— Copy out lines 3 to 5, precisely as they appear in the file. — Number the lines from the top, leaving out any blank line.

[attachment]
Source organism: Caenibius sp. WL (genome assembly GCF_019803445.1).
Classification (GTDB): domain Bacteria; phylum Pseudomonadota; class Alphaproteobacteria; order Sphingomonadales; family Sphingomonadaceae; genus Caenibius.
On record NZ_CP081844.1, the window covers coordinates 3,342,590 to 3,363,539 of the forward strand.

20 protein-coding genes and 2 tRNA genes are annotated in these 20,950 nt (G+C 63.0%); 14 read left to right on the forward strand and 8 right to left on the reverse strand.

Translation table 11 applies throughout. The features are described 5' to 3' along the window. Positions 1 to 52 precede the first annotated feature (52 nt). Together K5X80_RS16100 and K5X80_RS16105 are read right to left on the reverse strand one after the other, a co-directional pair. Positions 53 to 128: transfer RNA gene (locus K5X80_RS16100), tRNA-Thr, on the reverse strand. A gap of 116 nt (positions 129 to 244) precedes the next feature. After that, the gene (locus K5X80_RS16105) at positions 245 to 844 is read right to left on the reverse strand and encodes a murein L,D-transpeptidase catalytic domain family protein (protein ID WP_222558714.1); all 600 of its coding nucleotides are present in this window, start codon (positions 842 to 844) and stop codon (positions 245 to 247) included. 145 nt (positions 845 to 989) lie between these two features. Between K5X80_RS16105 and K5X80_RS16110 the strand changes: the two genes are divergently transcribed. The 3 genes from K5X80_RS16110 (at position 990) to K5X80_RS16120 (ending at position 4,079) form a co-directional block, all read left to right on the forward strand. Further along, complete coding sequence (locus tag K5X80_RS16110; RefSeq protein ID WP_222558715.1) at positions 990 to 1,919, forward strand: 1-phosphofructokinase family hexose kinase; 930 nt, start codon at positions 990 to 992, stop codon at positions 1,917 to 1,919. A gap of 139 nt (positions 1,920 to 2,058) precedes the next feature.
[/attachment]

On record NZ_CP081844.1, the window covers coordinates 3,342,590 to 3,363,539 of the forward strand.

20 protein-coding genes and 2 tRNA genes are annotated in these 20,950 nt (G+C 63.0%); 14 read left to right on the forward strand and 8 right to left on the reverse strand.

Translation table 11 applies throughout. The features are described 5' to 3' along the window. Positions 1 to 52 precede the first annotated feature (52 nt). Together K5X80_RS16100 and K5X80_RS16105 are read right to left on the reverse strand one after the other, a co-directional pair. Positions 53 to 128: transfer RNA gene (locus K5X80_RS16100), tRNA-Thr, on the reverse strand. A gap of 116 nt (positions 129 to 244) precedes the next feature. After that, the gene (locus K5X80_RS16105) at positions 245 to 844 is read right to left on the reverse strand and encodes a murein L,D-transpeptidase catalytic domain family protein (protein ID WP_222558714.1); all 600 of its coding nucleotides are present in this window, start codon (positions 842 to 844) and stop codon (positions 245 to 247) included. 145 nt (positions 845 to 989) lie between these two features. Between K5X80_RS16105 and K5X80_RS16110 the strand changes: the two genes are divergently transcribed. The 3 genes from K5X80_RS16110 (at position 990) to K5X80_RS16120 (ending at position 4,079) form a co-directional block, all read left to right on the forward strand. Further along, complete coding sequence (locus tag K5X80_RS16110; RefSeq protein ID WP_222558715.1) at positions 990 to 1,919, forward strand: 1-phosphofructokinase family hexose kinase; 930 nt, start codon at positions 990 to 992, stop codon at positions 1,917 to 1,919. A gap of 139 nt (positions 1,920 to 2,058) precedes the next feature.